SECRETARY RICE: No, in fact, if you go back and you look at what the President said in Cincinnati and what he said again at a speech in February shortly before we liberated Iraq, he talked about the broad problem of Iraq. Yes, weapons of mass destruction in the hands of a brutal dictator who invaded his neighbors, used them before, and dragged us into war is a particularly grave threat. But it’s not just weapons of mass destruction. It was Saddam Hussein’s ambitions, his aggression in the region, and the fact that he was a threat to us and to his neighbors. And after September 11th, it was better not to let threats materialize.

Now, it’s not that he had not used weapons of mass destruction. Everybody knows that that’s the case.

QUESTION: Correct. Against the Kurds in his own country.

SECRETARY RICE: It was not that he didn’t continue to seek weapons of mass destruction. Everyone knows that that’s the case. It is a question of how advanced his programs were when we invaded Iraq. And the intelligence assessment was that he had reconstituted his chemical weapons programs, he had reconstituted his biological weapons programs, and with one dissent, that he was in a position to reconstitute his nuclear programs – and by the way, if he got foreign assistance, he could do it within a year.

Now, you don’t get to go back and say, oh, that was wrong; what would I have done differently. That’s not the way the world works. What happened yesterday can affect what happens tomorrow, but not the other way around. And so when I look at the sum total of what has happened in Iraq, I think it was in America’s interest, I think it sustains America’s values, and we’re going to have a friend in the – an Arab country in the middle of the Middle East, and that matters.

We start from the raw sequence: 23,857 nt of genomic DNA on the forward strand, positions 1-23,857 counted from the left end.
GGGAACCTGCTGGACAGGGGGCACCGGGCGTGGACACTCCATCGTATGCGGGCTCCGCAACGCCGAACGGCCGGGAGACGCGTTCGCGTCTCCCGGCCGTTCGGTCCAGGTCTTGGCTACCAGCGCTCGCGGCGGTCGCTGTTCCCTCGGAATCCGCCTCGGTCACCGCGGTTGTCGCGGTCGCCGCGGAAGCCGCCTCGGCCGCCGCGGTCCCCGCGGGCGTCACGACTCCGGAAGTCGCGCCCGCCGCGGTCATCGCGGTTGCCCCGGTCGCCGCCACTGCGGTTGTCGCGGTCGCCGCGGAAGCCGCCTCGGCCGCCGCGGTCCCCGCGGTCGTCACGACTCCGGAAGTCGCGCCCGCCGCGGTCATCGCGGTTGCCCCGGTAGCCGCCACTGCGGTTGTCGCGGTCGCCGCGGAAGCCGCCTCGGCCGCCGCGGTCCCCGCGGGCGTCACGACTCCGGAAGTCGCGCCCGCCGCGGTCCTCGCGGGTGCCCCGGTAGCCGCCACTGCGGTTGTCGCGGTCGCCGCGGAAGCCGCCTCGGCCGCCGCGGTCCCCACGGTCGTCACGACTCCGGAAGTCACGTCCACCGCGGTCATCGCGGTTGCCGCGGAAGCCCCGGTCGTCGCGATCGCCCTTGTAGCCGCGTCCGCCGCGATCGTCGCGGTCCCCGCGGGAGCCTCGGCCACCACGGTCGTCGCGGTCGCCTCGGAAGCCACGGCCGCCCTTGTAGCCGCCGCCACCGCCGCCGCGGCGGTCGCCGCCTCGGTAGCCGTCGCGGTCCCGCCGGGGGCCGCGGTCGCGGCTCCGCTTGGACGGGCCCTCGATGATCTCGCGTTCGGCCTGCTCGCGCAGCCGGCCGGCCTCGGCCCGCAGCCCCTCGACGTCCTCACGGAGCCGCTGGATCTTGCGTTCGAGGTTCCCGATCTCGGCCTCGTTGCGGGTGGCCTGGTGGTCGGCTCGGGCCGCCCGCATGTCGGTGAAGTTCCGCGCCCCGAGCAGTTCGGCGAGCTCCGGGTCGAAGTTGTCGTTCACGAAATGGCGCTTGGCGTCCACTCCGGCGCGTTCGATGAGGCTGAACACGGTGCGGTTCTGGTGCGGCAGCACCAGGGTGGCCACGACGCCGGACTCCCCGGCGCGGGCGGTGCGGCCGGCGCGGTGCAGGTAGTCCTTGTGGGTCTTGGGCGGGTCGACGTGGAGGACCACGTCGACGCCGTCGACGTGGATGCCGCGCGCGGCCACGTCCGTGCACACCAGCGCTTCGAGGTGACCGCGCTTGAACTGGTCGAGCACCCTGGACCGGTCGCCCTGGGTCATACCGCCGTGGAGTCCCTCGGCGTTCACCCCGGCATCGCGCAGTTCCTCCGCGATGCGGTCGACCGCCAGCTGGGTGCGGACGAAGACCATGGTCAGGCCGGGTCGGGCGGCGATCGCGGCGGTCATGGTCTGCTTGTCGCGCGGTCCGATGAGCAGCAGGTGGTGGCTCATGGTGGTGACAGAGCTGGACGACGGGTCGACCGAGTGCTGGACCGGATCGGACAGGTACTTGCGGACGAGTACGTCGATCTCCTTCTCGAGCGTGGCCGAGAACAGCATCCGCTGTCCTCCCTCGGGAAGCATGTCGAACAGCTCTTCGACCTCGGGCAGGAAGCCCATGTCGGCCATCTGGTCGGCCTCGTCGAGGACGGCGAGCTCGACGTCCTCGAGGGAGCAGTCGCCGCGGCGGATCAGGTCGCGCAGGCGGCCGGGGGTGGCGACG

QUESTION: What’s the thing, if you could go back, that you would like to change?

SECRETARY RICE: I think we were too Baghdad focused. I would build more from the bottom up. We finally, with Provincial Reconstruction Teams, could go out to Anbar and go out to Sadr City and into the south, and bringing governance and reconstruction closer to the people rather than trying to do it in the capital. I think that we would do that differently.

Clearly, too, we didn’t have the right structure internally to manage the post-liberation in the way that --

QUESTION: So keeping the peace was what became a priority?

SECRETARY RICE: Yeah, yeah. Keeping the – well, keeping the peace and rebuilding the country. I don’t think we understood how completely destroyed the fabric of Iraq was by Saddam Hussein’s regime. And so we now – the President has now proposed something called a Civilian Response Corps, which could bring people who are experts in tax policy, experts in budget execution, agricultural experts, people in justice reform. And State Department didn’t have those people, Defense Department didn’t have those people, and this will be a better structure.

QUESTION: You have repeatedly described Iran now as a bulwark – excuse me, Iraq. You now described Iraq as a bulwark in the Middle East, something that will sort of be there to protect U.S. interests in this very, very dangerous part of the world. Isn’t it possible, and when you look at what’s going on with Iran, that what we did in Iraq really ended up strengthening Iran?